The Michigan football team and the men’s basketball team have each played 15 games since last fall. While the season couldn’t have gone better on the field for the football team after winning the national championship, it’s safe to say the first 15 games for the men’s hoops couldn’t have gone worse.
As conference play continues, the Michigan Wolverines are 6-9 overall and 1-3 in the Big Ten. As of January 9, they have the worst overall record in the conference and are the only team in the Big Ten with a losing record. And it doesn’t help that one of their best players and their leading scorer, point guard Dug McDaniel, will not be playing in road games until further notice, head coach Juwan Howard said Wednesday evening.
This is the worst start through 15 games for the men’s team since John Beilein’s first season as coach in 2007-08. In the battle of what was likely the two worst teams in the Big Ten, the Wolverines blew a double-digit lead at the half in their most recent and lost to the Penn State Nittany Lions by six.
To say the season has been frustrating for the Michigan is an understatement. Something has to change for this program to start competing in the Big Ten again.
We are a few weeks past December 23, but it still feels like the perfect time to have a Festivus for the rest of us and air some grievances regarding the men’s basketball team. Here are all the ways that this team has disappointed Michigan fans over the past season, and some thoughts on the state of the program:
On the court
- Michigan’s biggest issue last season was being unable to win close games, and that’s still the case this season. In games decided by six points or less, the Wolverines are 1-6, with their lone win coming against Stanford in the Battle 4 Atlantis. It’s not that this group lacks talent, there’s plenty of that. The problem is we’ve seen Michigan panic way too many times on both ends in close games.
- Those late-game struggles are largely due to Michigan’s offense, which has been pretty effective this season, but crumbles at the worst possible time. The offense late in games is boring and predictable, especially in the double overtime loss to Florida.
- Defensively, the Wolverines couldn’t stop a beach ball from hitting the ocean right now. The Wolverines are giving up 78.7 points per game, a mark that’s only better than 23 other teams in college basketball. Their on-ball defense is terrible, their rotations are late, and they give up way too many open threes.
- The bad defensive play leads to bad body language. It was on display late in the Penn State game; when the Nittany Lions had all the momentum in the second half, heads were down, spirits were very down, and no one stepped up because the Wolverines appeared to be too busy feeling sorry for themselves. We’ve seen that negative body language way too often this season.
- For a team with as much as size as they have, the Wolverines have been getting killed in the paint, especially in their losses. That’s partially due to their inability to get to the rim and partially due to giving up so many layups, offensive rebounds, and buckets in the post to other teams
- As bad as the Wolverines are defensively, they are almost worst when it comes to taking care of the basketball. Michigan is averaging 13.4 turnovers per game, a mark that’s tied for 270th out of 351 teams in college basketball. This team turns the ball over way too often in the half-court offense, leading to easy baskets for the opposing team.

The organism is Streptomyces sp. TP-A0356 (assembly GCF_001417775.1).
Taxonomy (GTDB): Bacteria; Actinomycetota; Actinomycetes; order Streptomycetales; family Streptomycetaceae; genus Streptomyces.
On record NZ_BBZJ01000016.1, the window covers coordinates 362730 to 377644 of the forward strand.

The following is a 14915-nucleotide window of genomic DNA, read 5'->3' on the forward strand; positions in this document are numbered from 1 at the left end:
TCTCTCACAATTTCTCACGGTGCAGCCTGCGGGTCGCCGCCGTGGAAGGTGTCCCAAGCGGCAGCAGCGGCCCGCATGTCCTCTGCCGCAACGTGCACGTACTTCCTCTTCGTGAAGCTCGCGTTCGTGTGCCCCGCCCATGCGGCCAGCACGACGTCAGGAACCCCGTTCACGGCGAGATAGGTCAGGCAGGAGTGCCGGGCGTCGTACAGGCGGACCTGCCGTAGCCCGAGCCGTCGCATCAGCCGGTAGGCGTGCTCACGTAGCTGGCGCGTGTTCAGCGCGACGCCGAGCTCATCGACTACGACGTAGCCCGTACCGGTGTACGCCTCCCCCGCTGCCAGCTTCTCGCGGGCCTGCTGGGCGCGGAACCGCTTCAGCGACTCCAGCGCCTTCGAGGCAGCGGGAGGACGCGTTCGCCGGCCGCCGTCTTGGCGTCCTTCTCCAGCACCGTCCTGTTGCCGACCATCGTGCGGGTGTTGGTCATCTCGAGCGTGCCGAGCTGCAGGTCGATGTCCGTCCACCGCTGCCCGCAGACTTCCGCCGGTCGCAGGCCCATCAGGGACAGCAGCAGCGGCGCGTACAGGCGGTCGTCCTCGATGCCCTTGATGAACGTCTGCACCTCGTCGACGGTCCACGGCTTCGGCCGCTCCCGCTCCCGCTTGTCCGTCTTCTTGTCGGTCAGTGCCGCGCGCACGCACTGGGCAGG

Off the court
- Sorry to keep harping on the Penn State game, but let’s talk about Phil Martelli serving as head coach for that contest. While it was a nice gesture considering Martelli is from Philadelphia and his son is on Penn State’s staff, it’s incredibly odd timing for Juwan Howard to give up the reins as the head coach, especially when the team had lost three games in a row heading into that match-up at the Palestra. I understand Martelli served as head coach at the beginning of the season with Howard’s health issues, and thank God Howard appears to be feeling better now. That said, a head coach giving up his responsibilities, in conference play, in what was pretty much a must-win game, is unprecedented and felt like bad timing.
- While nothing ultimately came of the reported skirmish between Howard and head strength and conditioning coach Jon Sanderson, that kind of in-fighting within the program is never good news. Even if no punches were thrown, getting into shouting matches with a longtime member of the staff is not a good thing and makes outsiders question just exactly how the program is being run.
- After leading a group that was largely John Beilein’s recruits to the Elite Eight in 2020-21, it’s been largely downhill for Juwan Howard and his staff. In 2021-22, the Wolverines barely made the NCAA Tournament, grabbing one of the last at-large bids. They did make up for barely getting in by making it to the Sweet Sixteen.
Last season, despite having an All-American center and two top-15 NBA draft picks, the Michigan Wolverines couldn’t win close games and missed the NCAA tournament for the first time since the 2009-10 season. And with how this season has gone so far, they can pretty much kiss their hopes of returning to March Madness goodbye.
After being handed a really good program that John Beilein took years to build, the goodwill Juwan Howard inherited is all but gone. Barring some sort of crazy turnaround, this season feels lost, and there’s going to have to be some tough conversations after the season regarding how this program is run.